Between 1962 and 1970, a Dryden pulp and paper mill dumped nearly 10 tonnes of mercury into the English-Wabigoon River system, which runs through the Asubpeeschoseewagong Netum Anishinabek (Grassy Narrows) First Nation and the Wabaseemoong (White Dog) Independent Nation. In response, the Ontario government took no action to remediate the mercury in the water, leading to the shut down of the local fishing industry and crippling the local economy. The government did not take any of the actions recommended by the scientists studying mercury levels in the area, who suggested that cleaning up the spill was both possible and advisable.
The effects of acute mercury poisoning on the human body are severe and often fatal. They range from the frightening, such as blurry vision, tremors, loss of strength and muscle coordination (in other words, cerebellar ataxia) to the devastating: miscarriage, speech impairment, birth defects, and seizures. In short, a paper mill’s irresponsible dumping turned the English-Wabigoon River system into a neurotoxin delivery system in the 1960s, and the government’s response was to wait for “natural recovery” — in other words, for the problem to fix itself.
Unfortunately for the people living in Grassy Narrows, the problem did not fix itself. In fact, conditions in the area would not even be permitted to undergo natural recovery: industrial activities like clear-cut logging put the community at heightened risk of exposure by disturbing the mercury in the soil. All the while, the community had to fight in court beginning in 1977 before the government paid enough attention to even consider compensating the people affected. Even then, only 30 percent of eligible applicants were compensated through the slow and onerous process overseen by the Mercury Disability Board.
The community spent many years demanding that all clear-cut logging activities be stopped, writing to the companies involved and engaging in negotiations with the government, scoring few victories. Realizing that acting within institutional channels was not enough, a group of Grassy Narrows youth organized a road blockade in 2002 to hinder logging companies from continuing operations without their community’s consent. This direct action was not only more successful in hindering logging activities, it also drew widespread media attention to the challenges facing the community.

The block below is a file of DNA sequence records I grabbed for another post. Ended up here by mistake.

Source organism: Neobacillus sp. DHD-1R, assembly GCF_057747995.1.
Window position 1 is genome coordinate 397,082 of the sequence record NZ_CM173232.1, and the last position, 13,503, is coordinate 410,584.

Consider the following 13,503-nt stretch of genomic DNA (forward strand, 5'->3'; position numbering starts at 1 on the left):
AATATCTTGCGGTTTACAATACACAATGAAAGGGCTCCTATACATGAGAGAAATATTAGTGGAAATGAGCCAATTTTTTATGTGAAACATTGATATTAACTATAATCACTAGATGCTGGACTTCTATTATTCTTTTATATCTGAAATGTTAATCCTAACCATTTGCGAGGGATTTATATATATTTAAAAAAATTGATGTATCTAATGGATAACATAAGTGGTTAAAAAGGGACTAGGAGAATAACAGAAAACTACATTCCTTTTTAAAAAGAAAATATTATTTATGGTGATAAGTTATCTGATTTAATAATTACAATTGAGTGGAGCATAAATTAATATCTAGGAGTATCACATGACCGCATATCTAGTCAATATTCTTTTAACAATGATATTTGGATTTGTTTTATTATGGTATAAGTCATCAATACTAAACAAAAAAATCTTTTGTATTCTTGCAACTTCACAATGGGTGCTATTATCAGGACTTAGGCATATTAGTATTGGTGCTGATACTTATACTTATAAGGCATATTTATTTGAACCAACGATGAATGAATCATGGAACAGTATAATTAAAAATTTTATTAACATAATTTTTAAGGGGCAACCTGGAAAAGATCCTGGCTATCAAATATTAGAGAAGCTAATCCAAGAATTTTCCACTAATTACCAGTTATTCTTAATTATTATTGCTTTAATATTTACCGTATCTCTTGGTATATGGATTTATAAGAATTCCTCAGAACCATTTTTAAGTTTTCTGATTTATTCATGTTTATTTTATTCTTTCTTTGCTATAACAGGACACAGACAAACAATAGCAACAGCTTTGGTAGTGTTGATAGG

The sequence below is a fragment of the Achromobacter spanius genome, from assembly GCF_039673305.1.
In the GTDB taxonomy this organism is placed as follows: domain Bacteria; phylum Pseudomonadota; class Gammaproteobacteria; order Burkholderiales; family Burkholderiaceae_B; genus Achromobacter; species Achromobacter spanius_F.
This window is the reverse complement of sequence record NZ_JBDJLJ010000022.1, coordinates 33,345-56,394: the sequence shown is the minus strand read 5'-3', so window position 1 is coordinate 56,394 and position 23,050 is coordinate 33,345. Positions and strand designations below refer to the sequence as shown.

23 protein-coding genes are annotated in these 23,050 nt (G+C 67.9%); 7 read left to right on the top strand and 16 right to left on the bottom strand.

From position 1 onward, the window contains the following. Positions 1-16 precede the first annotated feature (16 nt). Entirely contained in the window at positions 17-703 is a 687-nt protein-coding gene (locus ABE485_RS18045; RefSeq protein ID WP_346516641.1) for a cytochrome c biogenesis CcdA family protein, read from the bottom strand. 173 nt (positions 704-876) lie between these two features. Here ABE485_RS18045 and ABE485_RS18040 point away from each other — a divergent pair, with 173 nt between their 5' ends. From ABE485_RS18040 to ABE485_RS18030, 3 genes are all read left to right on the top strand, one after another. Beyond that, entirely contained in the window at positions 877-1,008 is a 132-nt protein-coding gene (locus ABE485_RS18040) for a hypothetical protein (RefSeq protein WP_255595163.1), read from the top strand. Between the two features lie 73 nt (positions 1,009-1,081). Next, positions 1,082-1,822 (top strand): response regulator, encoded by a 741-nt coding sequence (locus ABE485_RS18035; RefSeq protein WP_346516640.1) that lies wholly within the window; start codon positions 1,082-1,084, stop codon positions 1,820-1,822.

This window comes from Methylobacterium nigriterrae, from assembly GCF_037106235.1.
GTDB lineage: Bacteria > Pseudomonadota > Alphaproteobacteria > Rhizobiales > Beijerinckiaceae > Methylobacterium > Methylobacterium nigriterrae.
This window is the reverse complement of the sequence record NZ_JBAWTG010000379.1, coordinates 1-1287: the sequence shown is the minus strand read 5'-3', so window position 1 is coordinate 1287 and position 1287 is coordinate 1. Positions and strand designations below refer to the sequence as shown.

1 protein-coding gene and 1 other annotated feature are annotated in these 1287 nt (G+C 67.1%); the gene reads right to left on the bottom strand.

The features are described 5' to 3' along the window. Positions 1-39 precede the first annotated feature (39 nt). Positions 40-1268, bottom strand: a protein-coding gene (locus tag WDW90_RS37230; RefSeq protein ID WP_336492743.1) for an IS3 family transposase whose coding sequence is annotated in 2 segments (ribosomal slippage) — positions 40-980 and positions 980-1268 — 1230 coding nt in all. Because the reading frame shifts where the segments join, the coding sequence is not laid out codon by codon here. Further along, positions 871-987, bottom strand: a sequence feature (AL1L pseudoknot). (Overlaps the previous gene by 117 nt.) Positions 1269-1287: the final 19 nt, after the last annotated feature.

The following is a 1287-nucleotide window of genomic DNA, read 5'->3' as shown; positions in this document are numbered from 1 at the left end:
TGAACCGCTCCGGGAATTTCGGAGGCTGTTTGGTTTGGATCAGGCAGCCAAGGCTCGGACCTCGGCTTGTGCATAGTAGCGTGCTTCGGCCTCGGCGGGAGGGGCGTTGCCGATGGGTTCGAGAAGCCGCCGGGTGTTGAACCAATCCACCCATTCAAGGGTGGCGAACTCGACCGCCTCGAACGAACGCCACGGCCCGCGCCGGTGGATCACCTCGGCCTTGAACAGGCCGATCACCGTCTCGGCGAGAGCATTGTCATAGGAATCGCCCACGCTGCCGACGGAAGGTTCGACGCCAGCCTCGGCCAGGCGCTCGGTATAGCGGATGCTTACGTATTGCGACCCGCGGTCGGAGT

Helpful NGOs like Amnesty International and Human Rights Watch boosted awareness of the Grassy Narrows mercury poisoning problem, and local community members set up several high-profile marches on Queen’s Park, called River Runs. In May and June 2016, the fourth of these River Runs drew a $600,000 pledge from Premier Kathleen Wynne for renewed mercury testing and a new mercury working group.
Does this victory signal that the province is willing to take real action to clean up Grassy Narrows? Sadly, it looks like the jury is still out. The recent pledge for further study of the issue makes a lot less sense when one realizes that a similar study was commissioned as recently as 2014, with conclusions that mirror those presented in a 2010 literature review commissioned by the Mercury Disability Board as well as another study conducted in 1983.
On top of it all, the 2016 working-group-and-mercury-testing package is not even a new offer. The 2012 River Run elicited a very similar offer from then “Aboriginal” Affairs Minister Kathleen Wynne, who at that time pledged to organize a committee to study the mercury issue. It’s as if the prospect of meaningful action to address the contamination frightens the province more than the word “neurotoxin” does. This is even more troubling given the fact that scientists have urged the government to address the possibility of an ongoing source of contamination responsible for keeping local mercury levels so high for so long.
During a question period last November, the Premier reassured the Ontario Legislature that despite “very extensive tests all across the site,” the people sent by the province could not find any source of ongoing contamination. After that, some volunteers from the NGO Earthroots took a weekend trip to Grassy Narrows and located a hotspot of mercury-contaminated soil in an area brought to the government’s attention last year by Kas Glowacki, an individual who admitted to burying barrels of mercury underground decades ago during a manual labour gig.
Despite all of this, neither hard science nor human rights-based appeals have so far secured a commitment from the province to remove the mercury from the English-Wabigoon River system. It seems prudent to ask at this juncture whether the first nation is trapped in a nightmarish political timeloop: activism, river run, empty promises, testing, lack of concrete remedial action, and activism again. What will it really take to generate the political will to overcome the Premier’s professed concern that “if [the ministry] take[s] certain actions we will make the situation worse”?
Taking no action has already made the situation worse. What more are we waiting for?
Perhaps we are waiting for the idea of knowingly allowing people to suffer and die of preventable causes to become horrifying to our province’s decision makers. Perhaps we are waiting for evidence-based science to be granted enough weight to have real policy influence. Either way, it looks like we may be waiting a long time.